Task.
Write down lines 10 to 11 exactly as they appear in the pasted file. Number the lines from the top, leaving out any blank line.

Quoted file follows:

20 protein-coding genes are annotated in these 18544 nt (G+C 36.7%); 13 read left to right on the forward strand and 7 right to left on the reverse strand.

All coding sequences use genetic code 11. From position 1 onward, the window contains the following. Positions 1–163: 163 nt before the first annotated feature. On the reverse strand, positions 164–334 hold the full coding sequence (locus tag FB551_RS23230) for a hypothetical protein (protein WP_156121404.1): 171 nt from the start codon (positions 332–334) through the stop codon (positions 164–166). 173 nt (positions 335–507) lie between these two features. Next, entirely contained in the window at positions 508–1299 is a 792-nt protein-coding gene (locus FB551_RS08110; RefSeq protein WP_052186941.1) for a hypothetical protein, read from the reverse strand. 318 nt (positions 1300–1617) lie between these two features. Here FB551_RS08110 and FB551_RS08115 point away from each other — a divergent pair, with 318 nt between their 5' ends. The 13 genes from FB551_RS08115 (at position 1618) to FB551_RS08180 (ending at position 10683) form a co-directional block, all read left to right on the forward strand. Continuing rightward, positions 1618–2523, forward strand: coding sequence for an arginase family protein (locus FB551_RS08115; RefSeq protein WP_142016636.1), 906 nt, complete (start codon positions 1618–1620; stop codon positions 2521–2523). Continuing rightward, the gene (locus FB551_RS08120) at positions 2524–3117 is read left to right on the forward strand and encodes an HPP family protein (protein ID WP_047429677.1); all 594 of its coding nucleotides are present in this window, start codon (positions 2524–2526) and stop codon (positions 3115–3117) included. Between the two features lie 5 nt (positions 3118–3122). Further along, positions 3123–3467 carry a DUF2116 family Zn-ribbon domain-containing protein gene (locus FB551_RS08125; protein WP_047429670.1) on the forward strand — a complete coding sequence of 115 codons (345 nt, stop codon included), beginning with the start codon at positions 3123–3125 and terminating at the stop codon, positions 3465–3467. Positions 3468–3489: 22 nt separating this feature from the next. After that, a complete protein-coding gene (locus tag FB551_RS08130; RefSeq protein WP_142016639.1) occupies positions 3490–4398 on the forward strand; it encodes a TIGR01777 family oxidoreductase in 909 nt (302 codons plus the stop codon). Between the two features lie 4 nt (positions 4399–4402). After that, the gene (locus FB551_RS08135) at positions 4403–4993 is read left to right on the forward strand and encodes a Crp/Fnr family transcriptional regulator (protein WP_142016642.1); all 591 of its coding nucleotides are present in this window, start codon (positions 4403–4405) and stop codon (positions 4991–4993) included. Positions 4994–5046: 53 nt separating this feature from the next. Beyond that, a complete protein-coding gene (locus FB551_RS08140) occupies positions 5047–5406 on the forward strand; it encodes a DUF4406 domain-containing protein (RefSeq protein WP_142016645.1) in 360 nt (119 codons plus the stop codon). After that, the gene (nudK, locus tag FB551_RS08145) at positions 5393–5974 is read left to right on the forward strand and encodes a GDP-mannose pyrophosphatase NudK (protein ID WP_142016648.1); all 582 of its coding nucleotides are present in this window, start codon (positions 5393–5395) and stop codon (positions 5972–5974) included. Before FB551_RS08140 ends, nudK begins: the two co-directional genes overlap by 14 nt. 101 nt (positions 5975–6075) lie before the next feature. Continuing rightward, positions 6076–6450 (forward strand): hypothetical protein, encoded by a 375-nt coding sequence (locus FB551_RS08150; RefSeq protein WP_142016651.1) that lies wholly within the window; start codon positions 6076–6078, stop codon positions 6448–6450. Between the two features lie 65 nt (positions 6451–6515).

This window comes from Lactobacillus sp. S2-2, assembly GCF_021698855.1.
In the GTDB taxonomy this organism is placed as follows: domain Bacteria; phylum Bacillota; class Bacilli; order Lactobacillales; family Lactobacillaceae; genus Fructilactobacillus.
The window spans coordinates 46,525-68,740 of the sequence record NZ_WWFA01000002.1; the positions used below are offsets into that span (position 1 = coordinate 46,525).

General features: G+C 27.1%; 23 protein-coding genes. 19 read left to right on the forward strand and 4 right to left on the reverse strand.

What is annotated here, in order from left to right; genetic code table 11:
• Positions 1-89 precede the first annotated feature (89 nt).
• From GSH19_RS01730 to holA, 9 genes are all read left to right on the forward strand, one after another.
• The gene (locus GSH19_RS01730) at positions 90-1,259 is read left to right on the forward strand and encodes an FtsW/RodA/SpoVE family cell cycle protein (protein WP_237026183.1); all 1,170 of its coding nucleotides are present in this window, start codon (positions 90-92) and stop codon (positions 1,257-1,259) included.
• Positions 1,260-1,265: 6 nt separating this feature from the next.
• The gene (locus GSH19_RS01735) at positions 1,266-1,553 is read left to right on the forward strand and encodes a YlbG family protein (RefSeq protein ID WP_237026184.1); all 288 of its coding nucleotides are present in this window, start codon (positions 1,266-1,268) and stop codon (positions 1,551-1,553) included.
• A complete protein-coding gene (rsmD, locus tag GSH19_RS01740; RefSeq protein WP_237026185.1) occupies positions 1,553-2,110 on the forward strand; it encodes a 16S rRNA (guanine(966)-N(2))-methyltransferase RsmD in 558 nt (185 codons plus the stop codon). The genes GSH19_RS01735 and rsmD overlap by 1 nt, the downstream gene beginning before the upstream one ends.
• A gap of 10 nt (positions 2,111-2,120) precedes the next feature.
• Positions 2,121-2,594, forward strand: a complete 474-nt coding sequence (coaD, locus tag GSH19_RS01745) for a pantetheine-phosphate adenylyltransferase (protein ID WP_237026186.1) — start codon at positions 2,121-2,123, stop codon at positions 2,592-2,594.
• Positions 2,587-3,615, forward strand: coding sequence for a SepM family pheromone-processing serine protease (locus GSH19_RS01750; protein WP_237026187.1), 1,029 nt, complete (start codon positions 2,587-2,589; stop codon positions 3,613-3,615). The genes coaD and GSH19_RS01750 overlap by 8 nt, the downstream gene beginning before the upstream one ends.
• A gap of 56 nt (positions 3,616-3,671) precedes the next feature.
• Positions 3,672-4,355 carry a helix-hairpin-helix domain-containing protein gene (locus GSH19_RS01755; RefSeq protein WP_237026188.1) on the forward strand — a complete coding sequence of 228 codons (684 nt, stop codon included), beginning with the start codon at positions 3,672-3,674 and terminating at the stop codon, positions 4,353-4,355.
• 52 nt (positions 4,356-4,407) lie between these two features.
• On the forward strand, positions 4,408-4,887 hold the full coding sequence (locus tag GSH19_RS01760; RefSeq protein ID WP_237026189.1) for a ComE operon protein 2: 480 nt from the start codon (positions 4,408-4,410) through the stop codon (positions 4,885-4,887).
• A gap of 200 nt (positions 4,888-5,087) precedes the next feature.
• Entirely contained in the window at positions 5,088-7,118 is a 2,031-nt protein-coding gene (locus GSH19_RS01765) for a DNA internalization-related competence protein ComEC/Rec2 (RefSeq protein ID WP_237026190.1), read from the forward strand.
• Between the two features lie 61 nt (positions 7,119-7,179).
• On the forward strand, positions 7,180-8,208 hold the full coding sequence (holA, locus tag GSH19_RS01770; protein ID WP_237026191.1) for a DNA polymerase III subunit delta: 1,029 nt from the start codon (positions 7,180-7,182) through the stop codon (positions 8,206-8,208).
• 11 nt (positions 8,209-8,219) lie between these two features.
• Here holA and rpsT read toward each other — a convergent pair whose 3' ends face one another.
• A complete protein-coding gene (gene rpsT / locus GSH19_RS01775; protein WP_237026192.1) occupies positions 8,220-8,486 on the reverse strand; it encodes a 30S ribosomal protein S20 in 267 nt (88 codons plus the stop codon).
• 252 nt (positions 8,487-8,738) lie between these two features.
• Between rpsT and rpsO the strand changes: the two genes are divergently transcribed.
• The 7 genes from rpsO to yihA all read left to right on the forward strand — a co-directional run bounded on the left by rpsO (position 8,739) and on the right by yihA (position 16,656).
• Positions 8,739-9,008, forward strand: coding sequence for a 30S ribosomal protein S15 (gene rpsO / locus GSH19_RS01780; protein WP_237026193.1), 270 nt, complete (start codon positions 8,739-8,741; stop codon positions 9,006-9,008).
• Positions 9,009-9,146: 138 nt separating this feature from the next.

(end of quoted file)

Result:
• The gene (locus GSH19_RS01730) at positions 90-1,259 is read left to right on the forward strand and encodes an FtsW/RodA/SpoVE family cell cycle protein (protein WP_237026183.1); all 1,170 of its coding nucleotides are present in this window, start codon (positions 90-92) and stop codon (positions 1,257-1,259) included.
• Positions 1,260-1,265: 6 nt separating this feature from the next.